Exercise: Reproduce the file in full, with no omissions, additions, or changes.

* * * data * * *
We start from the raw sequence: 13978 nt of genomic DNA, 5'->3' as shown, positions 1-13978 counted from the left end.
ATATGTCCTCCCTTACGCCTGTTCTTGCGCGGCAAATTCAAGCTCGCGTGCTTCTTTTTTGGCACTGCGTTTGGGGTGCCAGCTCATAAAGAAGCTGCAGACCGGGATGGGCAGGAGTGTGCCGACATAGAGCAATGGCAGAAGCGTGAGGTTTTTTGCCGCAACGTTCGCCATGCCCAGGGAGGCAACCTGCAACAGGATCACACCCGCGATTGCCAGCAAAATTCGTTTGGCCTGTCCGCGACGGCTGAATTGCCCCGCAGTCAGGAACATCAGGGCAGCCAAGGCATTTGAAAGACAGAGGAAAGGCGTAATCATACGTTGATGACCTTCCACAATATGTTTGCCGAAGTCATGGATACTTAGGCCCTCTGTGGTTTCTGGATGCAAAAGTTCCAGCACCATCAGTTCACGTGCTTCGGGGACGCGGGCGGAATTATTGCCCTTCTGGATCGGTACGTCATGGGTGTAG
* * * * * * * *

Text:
We start from the raw sequence: 13978 nt of genomic DNA, 5'->3' as shown, positions 1-13978 counted from the left end.
ATATGTCCTCCCTTACGCCTGTTCTTGCGCGGCAAATTCAAGCTCGCGTGCTTCTTTTTTGGCACTGCGTTTGGGGTGCCAGCTCATAAAGAAGCTGCAGACCGGGATGGGCAGGAGTGTGCCGACATAGAGCAATGGCAGAAGCGTGAGGTTTTTTGCCGCAACGTTCGCCATGCCCAGGGAGGCAACCTGCAACAGGATCACACCCGCGATTGCCAGCAAAATTCGTTTGGCCTGTCCGCGACGGCTGAATTGCCCCGCAGTCAGGAACATCAGGGCAGCCAAGGCATTTGAAAGACAGAGGAAAGGCGTAATCATACGTTGATGACCTTCCACAATATGTTTGCCGAAGTCATGGATACTTAGGCCCTCTGTGGTTTCTGGATGCAAAAGTTCCAGCACCATCAGTTCACGTGCTTCGGGGACGCGGGCGGAATTATTGCCCTTCTGGATCGGTACGTCATGGGTGTAG